A new effort in student activities is represented in the intercollegiate Convention of liberal college, students beginning this afternoon at the Union at 1 o'clock and lasting until 4.30 o'clock tomorrow. The convention is an expression of the aspiration of great numbers of college students to participate more actively than at present in the affairs of their generation. The purpose of the convention is to bring together men and women from various colleges with a view to founding an intercollegiate liberal organization whose scope shall be national, and whose aim shall be cultivate an informed and open-minded attitude on the part of students towards social, industrial, and political questions.
This is the first spontaneous student movement of the kind in the United States. Its importance is illustrated by the fact that at least twenty-three colleges will be represented. These include practically all of the large Universities of the east, as well as theological institutions and the smaller colleges.
The Convention has an ambitious program ahead of it. The work of organization alone or the program of speeches and discussions would make a full two days. The routine work of organization however, will be left to committees appointed during the covention. The permanence of the benefit will depend upon the success of these committees in
Dean L. B. R. Briggs '75
Walter Lippman '10, of the "New Republic"
Walter G. Fuller of "The Free-man"
Donald Winston of "Young Democracy"
Francis Neilson, Editor "The Freeman
Charlotte Perkins Gilman, Author of "Women in Economics"
Andrew Furuseth, President of the International Seaman's Union of America
Edwin F. Ladd, U. S. Senator from North Dakota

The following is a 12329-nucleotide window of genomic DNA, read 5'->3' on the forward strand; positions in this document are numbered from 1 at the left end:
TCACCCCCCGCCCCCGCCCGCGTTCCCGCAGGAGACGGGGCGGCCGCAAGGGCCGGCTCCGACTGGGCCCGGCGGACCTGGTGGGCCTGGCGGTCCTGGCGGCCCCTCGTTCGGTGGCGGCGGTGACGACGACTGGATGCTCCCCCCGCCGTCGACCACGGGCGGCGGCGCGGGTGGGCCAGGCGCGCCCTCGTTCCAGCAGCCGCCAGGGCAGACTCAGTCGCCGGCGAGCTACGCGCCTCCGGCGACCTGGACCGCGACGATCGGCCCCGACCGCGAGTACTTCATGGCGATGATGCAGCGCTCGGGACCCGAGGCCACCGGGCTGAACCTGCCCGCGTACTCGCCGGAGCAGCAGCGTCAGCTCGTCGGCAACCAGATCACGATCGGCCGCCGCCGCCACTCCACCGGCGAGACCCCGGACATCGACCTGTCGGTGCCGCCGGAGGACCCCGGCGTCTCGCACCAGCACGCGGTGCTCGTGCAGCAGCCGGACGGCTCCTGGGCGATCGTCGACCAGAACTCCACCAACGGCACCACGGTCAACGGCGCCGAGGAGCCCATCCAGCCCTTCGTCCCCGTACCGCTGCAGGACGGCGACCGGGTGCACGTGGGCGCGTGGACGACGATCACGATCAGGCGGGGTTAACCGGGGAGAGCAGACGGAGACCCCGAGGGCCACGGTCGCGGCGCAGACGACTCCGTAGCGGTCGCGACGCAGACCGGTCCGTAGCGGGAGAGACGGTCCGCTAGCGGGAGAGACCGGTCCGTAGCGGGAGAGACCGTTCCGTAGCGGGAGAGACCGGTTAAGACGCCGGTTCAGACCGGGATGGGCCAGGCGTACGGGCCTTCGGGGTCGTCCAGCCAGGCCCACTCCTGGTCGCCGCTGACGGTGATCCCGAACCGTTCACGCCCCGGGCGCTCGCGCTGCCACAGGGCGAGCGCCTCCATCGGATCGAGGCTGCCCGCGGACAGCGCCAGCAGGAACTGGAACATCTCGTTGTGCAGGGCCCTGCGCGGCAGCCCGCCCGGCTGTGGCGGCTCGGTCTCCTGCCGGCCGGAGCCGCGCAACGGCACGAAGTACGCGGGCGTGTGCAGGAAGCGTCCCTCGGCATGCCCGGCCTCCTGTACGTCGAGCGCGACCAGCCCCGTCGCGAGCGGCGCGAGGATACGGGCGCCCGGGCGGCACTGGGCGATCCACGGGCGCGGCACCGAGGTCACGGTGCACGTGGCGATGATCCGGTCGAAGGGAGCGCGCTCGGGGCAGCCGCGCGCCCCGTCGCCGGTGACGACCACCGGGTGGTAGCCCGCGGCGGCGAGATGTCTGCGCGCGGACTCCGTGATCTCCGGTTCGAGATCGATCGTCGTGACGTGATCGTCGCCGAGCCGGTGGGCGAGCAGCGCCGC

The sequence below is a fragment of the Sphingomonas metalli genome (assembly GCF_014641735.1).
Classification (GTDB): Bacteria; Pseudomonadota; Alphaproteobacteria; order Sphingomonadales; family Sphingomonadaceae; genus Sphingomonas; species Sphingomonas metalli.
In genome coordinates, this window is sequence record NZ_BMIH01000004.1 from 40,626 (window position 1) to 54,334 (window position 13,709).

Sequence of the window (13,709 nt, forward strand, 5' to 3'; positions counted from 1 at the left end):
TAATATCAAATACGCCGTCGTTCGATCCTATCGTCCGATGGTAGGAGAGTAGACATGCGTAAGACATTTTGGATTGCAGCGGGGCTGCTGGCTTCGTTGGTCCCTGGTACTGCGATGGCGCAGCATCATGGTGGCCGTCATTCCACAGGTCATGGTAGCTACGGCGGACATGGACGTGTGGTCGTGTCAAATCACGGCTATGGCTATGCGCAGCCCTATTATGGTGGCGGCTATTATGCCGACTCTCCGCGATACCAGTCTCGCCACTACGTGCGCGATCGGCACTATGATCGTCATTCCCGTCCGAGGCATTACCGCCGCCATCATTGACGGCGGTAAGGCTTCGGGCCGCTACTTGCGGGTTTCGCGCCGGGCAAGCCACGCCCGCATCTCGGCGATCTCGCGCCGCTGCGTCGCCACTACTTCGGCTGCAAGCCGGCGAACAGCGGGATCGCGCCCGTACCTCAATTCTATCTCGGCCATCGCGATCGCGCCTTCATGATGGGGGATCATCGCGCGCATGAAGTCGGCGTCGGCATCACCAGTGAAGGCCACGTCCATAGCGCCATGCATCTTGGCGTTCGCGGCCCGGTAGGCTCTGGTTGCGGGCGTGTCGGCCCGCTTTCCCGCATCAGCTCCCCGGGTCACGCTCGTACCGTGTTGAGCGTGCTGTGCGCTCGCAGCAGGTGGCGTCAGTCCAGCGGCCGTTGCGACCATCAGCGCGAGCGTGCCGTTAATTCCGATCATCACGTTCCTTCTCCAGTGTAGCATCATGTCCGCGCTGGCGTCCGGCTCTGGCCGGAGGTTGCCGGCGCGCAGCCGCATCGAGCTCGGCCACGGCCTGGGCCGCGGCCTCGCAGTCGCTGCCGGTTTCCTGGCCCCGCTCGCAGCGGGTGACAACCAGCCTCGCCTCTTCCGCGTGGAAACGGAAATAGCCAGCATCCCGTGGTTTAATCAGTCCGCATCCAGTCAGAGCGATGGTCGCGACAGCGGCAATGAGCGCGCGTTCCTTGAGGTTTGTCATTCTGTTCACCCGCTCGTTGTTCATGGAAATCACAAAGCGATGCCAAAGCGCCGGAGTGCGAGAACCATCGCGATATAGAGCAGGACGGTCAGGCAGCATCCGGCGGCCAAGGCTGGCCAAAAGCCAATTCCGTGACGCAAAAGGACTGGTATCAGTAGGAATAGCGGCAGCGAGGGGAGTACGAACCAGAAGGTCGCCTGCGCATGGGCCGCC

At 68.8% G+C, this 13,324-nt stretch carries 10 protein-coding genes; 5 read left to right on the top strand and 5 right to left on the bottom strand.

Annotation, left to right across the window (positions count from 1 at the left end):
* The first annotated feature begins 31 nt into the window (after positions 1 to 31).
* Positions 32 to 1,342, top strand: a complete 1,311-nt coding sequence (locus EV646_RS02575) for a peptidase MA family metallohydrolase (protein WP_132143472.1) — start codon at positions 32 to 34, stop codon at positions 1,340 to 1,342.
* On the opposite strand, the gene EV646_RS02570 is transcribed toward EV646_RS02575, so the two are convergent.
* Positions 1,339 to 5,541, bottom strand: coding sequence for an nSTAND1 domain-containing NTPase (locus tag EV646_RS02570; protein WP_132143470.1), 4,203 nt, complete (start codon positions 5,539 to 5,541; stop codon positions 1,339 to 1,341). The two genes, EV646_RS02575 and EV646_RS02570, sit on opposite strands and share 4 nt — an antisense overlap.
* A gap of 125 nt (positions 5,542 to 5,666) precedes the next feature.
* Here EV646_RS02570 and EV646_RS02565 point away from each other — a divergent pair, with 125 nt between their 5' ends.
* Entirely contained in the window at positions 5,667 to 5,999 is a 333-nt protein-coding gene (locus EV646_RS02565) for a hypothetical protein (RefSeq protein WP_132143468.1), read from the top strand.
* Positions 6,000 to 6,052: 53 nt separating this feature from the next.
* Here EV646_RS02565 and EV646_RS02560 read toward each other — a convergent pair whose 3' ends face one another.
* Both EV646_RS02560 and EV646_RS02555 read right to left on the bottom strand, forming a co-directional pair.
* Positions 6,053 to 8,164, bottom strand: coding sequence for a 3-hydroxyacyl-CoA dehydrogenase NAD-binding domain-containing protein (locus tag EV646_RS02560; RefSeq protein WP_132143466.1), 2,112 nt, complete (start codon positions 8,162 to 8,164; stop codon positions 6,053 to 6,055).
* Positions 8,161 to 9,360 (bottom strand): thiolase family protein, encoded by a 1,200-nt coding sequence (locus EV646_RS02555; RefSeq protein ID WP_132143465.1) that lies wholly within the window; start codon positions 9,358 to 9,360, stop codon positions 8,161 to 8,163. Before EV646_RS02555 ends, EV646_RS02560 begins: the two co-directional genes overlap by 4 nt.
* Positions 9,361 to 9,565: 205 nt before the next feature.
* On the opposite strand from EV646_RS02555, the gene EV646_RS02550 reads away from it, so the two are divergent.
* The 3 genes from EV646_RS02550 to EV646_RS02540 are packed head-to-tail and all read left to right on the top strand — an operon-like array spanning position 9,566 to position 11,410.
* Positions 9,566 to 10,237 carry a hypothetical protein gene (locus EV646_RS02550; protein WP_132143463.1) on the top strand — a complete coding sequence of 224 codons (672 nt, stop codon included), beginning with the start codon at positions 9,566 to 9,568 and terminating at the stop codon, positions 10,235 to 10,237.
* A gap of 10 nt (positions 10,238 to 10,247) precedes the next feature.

Lucien Price, Author of "Immortal Youth"
Roger N. Baldwin '05
Augusts G. Dill '08
H. W. L. Dana '03
John Haynes Holmes '02, Minister of the Community Church, New York
Harry W. Laidler
John F. Lewis Jr.
Mrs. Arthur G. Rotch
H. N. MacCracken '05, President of Vassar
J. W. Morris
Henry Mussey forming a lasting link between autonomous college liberal groups, in organizing and fostering such groups, and in widening the scope of the organization so as to make it truly national.
The credit of bringing about this convention and of making it such an important event belongs chiefly to Harvard and Radcliffe students. They have secured some of the most prominent liberals in the country as speakers, As well as men who are recognized as the foremost educators. Among those who will address the convention are Dean L. B. R. Briggs '75, Walter Lippman '10 of the "New Republic", President Eliot, Senator Edwin F. Ladd of North Dakota, John Haynes Holmes '02, head of the Community Church, New York, and President H. N. MacCracken '05 of Vassar.
Those who have been instrumental in bringing about the Convention and assuring its success are the following:
John Rothschild ocC, and Miss Mary E. Switzer of Radcliffe, joint chairmen of the General Arrangements Committee; R. E. Wheeler '22 and Miss Edna Cers, joint chairman of the Reception Committee; Eva Wechsler, chairman of the Publicity Committee; Horace B. Davis ocC., Robert Wormser '22, Secretary of the Organizing Committee; John F. Lewis IG., and Peter B. Ferguson '23 of the Committee on General Arrangements; Theodore Dreier '23, chairman of the Finance Committee; A. N. Moore '23 chairman of the Hospitality Committee.